How I changed – Anon
I am a woman of 63 years of age, now sat in my final few weeks in a refuge for women that have experienced some form of domestic abuse.
When I first arrived here, I was at the end of my life with ill health physically and feeling that had nothing left in my life and nothing more to give, so just wanted to stop living.
From the first night of arriving, I truly believed that I did not belong here, that I had not suffered from domestic abuse and would not believe anyone who tried to re-assure me that I had. I blamed myself for what had happened over the last six years and where I was in my life.
The first thing I noticed on my first night was that it felt strange to have a normal general conversation with another person, I found, in a funny sort of way, a sense of relief but could not understand why.
As time went on, the staff and fellow residents commented on how much different I was, to how I was when I first came in, I did not recognise it myself.
I realised, although not at first, that I had been a victim of domestic abuse, that it had been a very gradual process of conditioning, both on my behalf and my partner’s behalf. I had lost my individuality, by keeping quite to save the rows and arguments, doing things to please and not doing for myself, allowing the decision making to be solely my partners decision again to stop any conflict, allowing and relying on my partner for the most simplest of tasks, frightened of voicing my own thoughts and feelings, which left me in a completely controlled situation that I could not get out of, the feeling of being trapped had overwhelmed me, causing depression, suicidal thoughts, feeling that I had nothing left to contribute and desperate loneliness.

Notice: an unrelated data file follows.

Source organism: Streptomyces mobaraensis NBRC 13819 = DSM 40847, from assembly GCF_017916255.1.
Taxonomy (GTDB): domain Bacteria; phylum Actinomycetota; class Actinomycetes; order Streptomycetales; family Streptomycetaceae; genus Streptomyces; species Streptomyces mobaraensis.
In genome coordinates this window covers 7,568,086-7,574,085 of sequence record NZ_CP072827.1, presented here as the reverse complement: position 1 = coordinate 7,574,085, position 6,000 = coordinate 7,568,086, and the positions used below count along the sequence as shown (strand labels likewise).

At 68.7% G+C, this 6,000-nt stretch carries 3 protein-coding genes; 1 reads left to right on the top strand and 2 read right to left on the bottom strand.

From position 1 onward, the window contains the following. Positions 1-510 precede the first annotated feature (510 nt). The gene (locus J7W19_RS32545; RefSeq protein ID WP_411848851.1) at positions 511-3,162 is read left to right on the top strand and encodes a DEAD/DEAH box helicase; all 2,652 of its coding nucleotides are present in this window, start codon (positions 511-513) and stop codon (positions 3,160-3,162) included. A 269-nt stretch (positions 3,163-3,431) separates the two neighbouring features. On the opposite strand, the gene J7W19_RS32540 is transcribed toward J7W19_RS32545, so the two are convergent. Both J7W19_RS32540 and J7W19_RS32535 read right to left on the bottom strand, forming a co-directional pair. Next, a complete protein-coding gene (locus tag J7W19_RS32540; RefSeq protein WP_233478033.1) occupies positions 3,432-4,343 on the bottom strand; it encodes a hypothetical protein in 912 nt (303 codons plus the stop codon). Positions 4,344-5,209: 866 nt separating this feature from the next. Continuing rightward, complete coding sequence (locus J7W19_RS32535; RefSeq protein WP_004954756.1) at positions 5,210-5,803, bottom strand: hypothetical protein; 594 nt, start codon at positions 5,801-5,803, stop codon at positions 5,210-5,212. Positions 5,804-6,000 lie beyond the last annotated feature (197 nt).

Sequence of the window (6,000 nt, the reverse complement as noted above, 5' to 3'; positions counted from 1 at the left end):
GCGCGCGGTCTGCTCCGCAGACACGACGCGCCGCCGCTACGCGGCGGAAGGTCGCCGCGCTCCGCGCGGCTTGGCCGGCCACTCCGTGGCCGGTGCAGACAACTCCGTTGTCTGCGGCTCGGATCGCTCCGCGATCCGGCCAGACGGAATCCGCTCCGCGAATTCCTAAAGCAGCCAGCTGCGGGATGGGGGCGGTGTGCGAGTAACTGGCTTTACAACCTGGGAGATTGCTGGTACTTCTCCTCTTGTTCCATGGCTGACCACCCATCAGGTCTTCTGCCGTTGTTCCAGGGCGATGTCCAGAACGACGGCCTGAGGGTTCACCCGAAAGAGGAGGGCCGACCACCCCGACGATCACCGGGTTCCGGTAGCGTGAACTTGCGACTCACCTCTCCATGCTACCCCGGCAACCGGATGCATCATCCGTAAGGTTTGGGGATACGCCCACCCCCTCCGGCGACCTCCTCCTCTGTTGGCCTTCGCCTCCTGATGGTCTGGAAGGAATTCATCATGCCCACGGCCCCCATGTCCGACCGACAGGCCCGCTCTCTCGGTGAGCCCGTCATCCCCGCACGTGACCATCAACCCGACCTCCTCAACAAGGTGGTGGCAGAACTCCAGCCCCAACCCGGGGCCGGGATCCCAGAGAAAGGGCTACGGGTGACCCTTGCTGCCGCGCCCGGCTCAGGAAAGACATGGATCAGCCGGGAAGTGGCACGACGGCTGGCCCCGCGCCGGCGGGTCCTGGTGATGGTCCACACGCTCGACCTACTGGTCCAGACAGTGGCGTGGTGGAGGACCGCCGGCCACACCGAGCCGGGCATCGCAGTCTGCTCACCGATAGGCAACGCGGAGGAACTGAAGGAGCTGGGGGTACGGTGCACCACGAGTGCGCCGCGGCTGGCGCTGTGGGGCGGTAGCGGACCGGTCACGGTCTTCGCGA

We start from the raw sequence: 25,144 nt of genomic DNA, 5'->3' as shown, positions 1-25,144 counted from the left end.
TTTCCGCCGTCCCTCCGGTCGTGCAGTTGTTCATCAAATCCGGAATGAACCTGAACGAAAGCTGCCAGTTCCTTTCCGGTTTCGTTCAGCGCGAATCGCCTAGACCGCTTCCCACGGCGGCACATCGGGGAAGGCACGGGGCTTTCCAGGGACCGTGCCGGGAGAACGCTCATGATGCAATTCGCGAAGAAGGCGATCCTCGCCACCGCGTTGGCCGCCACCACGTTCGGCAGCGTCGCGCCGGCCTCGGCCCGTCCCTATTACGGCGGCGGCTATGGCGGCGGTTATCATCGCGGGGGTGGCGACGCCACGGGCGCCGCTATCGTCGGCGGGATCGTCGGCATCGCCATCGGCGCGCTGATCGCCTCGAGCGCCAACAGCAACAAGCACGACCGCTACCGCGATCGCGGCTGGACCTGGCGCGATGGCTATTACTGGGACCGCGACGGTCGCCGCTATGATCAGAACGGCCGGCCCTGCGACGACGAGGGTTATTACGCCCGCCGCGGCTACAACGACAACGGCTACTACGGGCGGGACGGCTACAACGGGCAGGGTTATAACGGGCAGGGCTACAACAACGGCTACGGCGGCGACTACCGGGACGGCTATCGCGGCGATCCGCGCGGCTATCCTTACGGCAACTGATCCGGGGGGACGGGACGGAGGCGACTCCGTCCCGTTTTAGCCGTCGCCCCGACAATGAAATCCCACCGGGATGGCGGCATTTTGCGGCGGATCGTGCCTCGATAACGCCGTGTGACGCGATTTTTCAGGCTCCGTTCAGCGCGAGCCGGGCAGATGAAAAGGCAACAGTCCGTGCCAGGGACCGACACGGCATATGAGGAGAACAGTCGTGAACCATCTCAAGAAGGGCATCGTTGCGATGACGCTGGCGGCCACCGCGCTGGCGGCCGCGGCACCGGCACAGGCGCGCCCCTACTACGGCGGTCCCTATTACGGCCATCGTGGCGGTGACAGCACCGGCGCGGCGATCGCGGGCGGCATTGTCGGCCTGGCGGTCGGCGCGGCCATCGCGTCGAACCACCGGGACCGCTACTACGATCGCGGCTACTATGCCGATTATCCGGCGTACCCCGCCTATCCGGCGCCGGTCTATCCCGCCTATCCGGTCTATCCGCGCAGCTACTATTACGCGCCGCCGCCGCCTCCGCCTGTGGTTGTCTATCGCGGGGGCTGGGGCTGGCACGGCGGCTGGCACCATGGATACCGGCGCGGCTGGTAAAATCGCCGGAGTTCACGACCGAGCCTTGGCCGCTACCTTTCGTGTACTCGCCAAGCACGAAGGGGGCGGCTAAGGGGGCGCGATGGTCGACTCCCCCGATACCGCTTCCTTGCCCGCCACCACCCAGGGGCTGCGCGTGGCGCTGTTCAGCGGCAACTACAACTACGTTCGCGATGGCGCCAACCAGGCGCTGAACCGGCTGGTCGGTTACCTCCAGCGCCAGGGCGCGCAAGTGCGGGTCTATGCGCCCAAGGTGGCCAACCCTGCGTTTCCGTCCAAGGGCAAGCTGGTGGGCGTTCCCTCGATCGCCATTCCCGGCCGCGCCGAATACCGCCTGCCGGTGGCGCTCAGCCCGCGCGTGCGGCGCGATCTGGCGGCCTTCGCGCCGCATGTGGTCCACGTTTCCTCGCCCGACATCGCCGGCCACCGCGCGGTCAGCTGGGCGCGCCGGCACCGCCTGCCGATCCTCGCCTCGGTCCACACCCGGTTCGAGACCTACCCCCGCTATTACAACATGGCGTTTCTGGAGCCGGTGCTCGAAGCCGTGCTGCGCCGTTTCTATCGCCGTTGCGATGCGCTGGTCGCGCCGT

During my stay, every member of staff has supported and contributed to my recovery, as has my fellow residents, gaining confidence and believing in myself again.
I am discovering all sorts of bits of me that I had lost and not realised they were missing, I am talking about the simple things like enjoying music again, laughing, going shopping, eating out and eating food that I like, buying a bunch of flowers for just me, feeling self-worth again and most of all finding me again.
Finding the will and strength to make this move forward, took a lot of pushing and courage, I would find myself holding my breath and saying to myself, “come on you can do it” and with the support and encouragement of the staff and my support worker, I have done it, at my own pace and in tiny steps, which has amounted into huge steps.
I have managed to move forward with my life and feel very nervous and apprehensive about moving on into my own home with my own life, with the freedom of my own thoughts for the first time since I became a young mother.
I know that I will have to cross hurdles in the future but do you know what, I know that with the courage, memories and lessons I have learned and gained in this refuge, I can and will do it.
To close, I would like to say that I could never have been me again without the support I have been given and would like to thank each and everyone that I have met over the months I have been in the refuge for giving me a second chance in my life.
Forward and upward, do not be afraid to take the first step, you don’t know where it will take you, but from my experience, it is to a free and better life.